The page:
Published Thursday, June 18th, 2020
Curt Ott reflects back on his career with the Coast Guard and how he drew from what he learned while at WSC.
Curt Ott often thinks of Wayne State College as his “prep school,” because he can’t imagine an institution of higher learning preparing him any better for the career field he chose and the life adventures he’s experienced.
Ott met his wife, Ruth Bruner, at Wayne State. He was raised in Oakland and Ruth is from Wausa. They both graduated from Wayne State: Curt in 1977 with a degree in business management and an economics minor, and Ruth in 1978 with a degree in elementary education.
“Both of us paid for college ourselves, so attending WSC was a great choice,” Ott said. “Wayne State was, and continues to be, a good value in higher education.”
Ott then applied to the Coast Guard. The selection process for Coast Guard officer candidate school was long and involved. He was one of 73 selected from more than 1,000 applicants. Ott finally arrived at, graduated from, and departed Navy Flight School in Pensacola, Fla., as a Coast Guard helicopter pilot.
Ott received orders to Coast Guard Air Station Elizabeth City, N.C., his first aviation assignment. While it was true he was a designated naval aviator, it was also true that he had no experience or expertise in Coast Guard Search and Rescue.
“I began flying training missions to gain the skills necessary to actually find and rescue people without killing myself in the process,” Ott said. “We generally flew the HH-3F helicopter with a crew of four, later in my career adding a rescue swimmer as the fifth crewmember. Teamwork was absolutely essential if the crew was to succeed and survive. Hoisting a person from a sailboat pitching and rolling 300 miles offshore at night is scary enough on its own even when everyone is focused and on their game.”
After three and a half years, Ott received orders to Kodiak, Alaska. Not long after they arrived in 1984, Ott was one of the duty pilots when they launched at 3 a.m. to search for a sinking commercial fishing boat near Seward, Alaska. The 60-knot winds drove the heavy snow sideways and caused severe turbulence. During the two-hour flight to the boat, the crew radioed they were abandoning ship. Instead of delivering a dewatering pump to save the boat, they were now looking for the crew in the whitecaps of the 30-foot seas. They hoisted the four surviving boat crew members and delivered them to a waiting ambulance in Seward. That night, they succeeded and survived, receiving Air Medals for their work.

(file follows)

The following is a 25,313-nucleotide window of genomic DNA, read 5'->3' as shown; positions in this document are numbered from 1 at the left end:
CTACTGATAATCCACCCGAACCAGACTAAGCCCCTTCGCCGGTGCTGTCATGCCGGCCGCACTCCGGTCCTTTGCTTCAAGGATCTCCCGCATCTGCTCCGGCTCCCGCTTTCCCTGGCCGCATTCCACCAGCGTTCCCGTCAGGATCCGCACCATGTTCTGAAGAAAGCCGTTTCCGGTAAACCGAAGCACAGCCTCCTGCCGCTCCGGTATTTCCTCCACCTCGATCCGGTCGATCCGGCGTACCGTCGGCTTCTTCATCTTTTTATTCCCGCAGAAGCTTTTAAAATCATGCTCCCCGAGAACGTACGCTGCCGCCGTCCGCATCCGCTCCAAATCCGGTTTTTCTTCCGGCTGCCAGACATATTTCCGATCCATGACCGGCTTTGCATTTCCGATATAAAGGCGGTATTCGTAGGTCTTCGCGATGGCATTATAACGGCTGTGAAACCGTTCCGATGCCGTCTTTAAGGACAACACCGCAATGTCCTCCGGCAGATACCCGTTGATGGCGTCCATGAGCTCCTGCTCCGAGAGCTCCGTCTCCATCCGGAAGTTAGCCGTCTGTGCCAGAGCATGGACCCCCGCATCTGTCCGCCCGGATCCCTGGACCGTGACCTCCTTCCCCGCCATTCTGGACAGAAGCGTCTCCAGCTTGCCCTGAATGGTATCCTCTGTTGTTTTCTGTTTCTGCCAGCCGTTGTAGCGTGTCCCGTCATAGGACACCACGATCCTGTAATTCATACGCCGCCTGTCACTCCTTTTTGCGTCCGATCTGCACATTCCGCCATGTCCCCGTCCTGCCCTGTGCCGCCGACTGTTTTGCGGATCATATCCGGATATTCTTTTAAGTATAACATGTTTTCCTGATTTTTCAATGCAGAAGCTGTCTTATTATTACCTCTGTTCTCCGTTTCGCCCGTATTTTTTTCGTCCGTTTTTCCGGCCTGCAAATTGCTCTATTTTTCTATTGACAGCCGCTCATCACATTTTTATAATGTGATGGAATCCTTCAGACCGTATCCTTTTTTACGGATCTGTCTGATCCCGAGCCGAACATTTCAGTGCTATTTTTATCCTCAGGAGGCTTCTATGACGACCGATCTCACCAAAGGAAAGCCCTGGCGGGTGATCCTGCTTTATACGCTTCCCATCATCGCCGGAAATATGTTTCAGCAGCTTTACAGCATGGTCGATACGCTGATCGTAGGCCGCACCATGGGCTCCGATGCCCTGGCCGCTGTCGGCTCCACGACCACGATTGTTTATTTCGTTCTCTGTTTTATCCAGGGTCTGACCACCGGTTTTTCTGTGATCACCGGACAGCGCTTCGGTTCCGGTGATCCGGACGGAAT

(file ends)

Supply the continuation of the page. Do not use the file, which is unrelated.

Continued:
After Alaska, the Otts moved to Mobile, Ala., where Ott served as an instructor pilot for the Coast Guard Aviation Training Command, the training and evaluation center for Coast Guard aviation. It was in Mobile where their two sons began to develop as baseball players, leading their older son, Mike, to become a high school coach, and their younger son, Thom, to ultimately play at the University of Nebraska-Lincoln during their first College World Series appearance.
Five years in Mobile was followed by orders back to Elizabeth City, N.C., for a second tour. Ott completed a transition into the newly acquired HH-60J, the Coast Guard’s version of the Blackhawk. He was assigned to be the administration officer when he checked in to the air station and changed to the helicopter operations officer about halfway through his tour. During Ott’s last year in Elizabeth City, he was selected for Commander (Lieutenant Colonel). When a new command was established in Portsmouth, Va., Ott received orders to the new Integrated Support Command. He was in charge of the administration department, Coast Guard Reserve assignments, the barracks, family housing, the gym, and base security. Since it was a new command, all the operating procedures had to be written.
“We drafted, updated, and rewrote hundreds of documents from how to account for basketballs at the gym to detailed evacuation procedures as part of the hurricane plan,” Ott said. “Who could have guessed that laboring over term papers in Bowen Hall would be such a great training ground for this job?”
As Ott’s final tour in his Coast Guard career, he was assigned to be the director of Operations Bahamas and Turks and Caicos (OPBAT). OPBAT is a multi-service, multi-national, multi-agency counter-narcotics operation centered in Nassau, Bahamas. The Coast Guard’s role is primarily to provide aviation resources and expertise in support of this mission. Ott was also included in coordinating law enforcement efforts with the British High Commission in Nassau.
Ott retired from the Coast Guard in 2000 with almost 23 years of service. He was subsequently hired by the Maryland State Police as a medevac helicopter pilot. He flew for them for 17 years.
“I was the first person in my family to graduate from college. My parents were unable to pay for my school, so I paid my own way,” Ott said. “I attended Wayne State because I could afford it. I didn’t realize at the time how my experiences at Wayne State would prepare me so well to pursue and realize my dreams. I was able to get the job I wanted, live a life of adventure, and, as a side bonus, marry my wonderful wife. Wayne State is amazing!”